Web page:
My store has blood oranges. When I was a Martha aficionado, I used them sometimes - but don't see anything special about them. Hate the color of the juice, so don't use them anymore.
Meyer lemons are another "good thing" that are somewhat scarce. You can use the entire lemon, peel and all, but again, they weren't worth the premium price, IMO.
What a great thread. I've really enjoyed reading about all your favorite foods and restaurants.
I teach cooking classes. I'm doing a series of classes now on "Fashionable Food", which covers food trends over the past several decades. My students loved the following recipe, from the 1950's.
FRUIT COCKTAIL CAKE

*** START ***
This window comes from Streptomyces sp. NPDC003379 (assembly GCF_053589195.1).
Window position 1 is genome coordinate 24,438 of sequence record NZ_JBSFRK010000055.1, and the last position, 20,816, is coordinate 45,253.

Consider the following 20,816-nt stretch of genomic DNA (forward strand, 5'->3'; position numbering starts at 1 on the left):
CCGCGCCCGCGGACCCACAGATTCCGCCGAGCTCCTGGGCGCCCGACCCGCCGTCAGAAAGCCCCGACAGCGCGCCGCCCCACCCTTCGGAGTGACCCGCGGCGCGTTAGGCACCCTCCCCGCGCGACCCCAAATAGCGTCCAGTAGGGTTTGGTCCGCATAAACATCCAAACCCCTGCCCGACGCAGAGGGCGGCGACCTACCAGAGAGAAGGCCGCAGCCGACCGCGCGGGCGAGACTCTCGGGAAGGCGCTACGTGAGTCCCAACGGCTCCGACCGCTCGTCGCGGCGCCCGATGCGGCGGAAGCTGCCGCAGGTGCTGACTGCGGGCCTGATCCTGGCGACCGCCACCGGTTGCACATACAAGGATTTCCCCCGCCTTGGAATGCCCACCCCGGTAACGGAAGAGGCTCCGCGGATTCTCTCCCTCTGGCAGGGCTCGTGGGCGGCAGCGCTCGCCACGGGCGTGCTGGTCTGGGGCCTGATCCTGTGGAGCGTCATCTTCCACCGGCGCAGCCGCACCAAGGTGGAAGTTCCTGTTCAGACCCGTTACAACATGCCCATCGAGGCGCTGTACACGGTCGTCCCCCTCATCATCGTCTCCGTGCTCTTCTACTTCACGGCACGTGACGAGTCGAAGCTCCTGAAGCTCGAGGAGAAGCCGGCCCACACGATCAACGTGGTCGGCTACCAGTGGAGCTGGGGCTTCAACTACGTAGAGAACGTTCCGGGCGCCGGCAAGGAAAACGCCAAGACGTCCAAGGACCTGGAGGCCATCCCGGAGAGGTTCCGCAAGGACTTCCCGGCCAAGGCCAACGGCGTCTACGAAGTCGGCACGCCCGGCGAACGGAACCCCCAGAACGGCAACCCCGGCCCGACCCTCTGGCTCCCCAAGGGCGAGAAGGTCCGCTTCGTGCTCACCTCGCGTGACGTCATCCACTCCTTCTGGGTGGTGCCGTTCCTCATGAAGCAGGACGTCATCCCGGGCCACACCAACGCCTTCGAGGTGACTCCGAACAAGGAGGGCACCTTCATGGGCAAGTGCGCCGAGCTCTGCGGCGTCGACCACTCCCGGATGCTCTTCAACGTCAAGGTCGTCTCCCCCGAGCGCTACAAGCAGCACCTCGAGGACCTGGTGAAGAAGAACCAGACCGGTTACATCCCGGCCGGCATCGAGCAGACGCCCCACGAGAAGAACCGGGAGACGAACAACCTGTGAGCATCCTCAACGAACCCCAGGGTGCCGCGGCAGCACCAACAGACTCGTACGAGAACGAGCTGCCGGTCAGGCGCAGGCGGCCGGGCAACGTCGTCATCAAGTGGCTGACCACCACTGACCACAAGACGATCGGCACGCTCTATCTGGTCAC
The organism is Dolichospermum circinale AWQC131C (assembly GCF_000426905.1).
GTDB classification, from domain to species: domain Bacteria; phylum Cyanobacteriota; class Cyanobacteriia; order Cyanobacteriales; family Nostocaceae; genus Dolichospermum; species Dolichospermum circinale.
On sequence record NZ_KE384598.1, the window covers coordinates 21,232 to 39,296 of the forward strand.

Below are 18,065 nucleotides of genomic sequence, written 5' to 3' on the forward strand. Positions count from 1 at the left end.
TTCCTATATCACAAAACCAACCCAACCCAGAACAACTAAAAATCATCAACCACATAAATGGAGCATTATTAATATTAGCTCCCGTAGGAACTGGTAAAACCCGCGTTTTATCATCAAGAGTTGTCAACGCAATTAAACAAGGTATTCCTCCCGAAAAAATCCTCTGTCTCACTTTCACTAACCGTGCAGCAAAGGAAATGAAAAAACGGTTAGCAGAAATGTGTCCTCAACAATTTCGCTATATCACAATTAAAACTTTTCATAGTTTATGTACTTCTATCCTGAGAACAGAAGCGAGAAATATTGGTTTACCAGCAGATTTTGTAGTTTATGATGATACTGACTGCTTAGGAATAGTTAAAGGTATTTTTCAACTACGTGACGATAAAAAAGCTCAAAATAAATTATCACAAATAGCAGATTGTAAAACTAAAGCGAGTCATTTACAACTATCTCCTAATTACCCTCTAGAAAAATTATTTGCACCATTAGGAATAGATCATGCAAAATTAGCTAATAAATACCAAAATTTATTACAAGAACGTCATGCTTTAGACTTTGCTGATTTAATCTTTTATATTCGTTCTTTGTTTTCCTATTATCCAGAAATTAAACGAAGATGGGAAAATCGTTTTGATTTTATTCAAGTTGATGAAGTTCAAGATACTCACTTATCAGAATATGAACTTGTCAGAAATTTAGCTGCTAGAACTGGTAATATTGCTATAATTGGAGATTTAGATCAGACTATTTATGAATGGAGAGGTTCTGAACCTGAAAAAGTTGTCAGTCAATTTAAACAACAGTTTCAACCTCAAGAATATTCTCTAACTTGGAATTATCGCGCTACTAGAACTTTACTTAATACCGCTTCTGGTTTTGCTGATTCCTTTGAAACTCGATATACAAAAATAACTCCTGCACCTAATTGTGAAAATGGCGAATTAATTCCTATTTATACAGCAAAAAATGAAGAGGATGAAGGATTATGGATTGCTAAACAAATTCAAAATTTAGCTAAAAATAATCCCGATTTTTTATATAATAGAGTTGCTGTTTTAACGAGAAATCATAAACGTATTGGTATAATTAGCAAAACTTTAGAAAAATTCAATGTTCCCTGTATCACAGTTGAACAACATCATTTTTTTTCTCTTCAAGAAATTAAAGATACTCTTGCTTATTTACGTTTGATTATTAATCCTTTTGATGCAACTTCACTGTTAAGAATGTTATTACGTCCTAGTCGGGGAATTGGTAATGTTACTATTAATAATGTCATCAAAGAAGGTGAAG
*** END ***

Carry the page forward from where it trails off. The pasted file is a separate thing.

1 cup all-purpose flour
1 cup sugar
1 teaspoon baking powder
1/2 teaspoon salt
1 large egg, beaten until light
2 cups fruit cocktail with juice
1 teaspoon vanilla extract
1 cup packed brown sugar
1/4 cup butter
1/2 cup chopped pecans
Mix first four ingredients into a large bowl. Add the egg, fruit cocktail and vanilla. Mix well. Pour into an 8x12-inch buttered and floured pan. Bake in a 350 degree oven until cake starts to pull away from the sides of the pan. When cool, sprinkle with a mixture of 1/4 cup powdered sugar, mixed with 1 teaspoon cinnamon. Serve with ice cream or lightly sweetened whipped cream.
(this cake is almost more like a pudding than a cake. Very dense and moist.)
You can easily grow chives and parsley indoors on your windowsill.
Some people grow chives indoors by planting and tending an inner scallion stalk (green part).
Oh, I remember making that - it's goood! What a fun job you must have. Do you have the book about American "company food" from the 1950s and 60s? I loved it. Can't think of the name, but will look for it. Mine's in storage right now.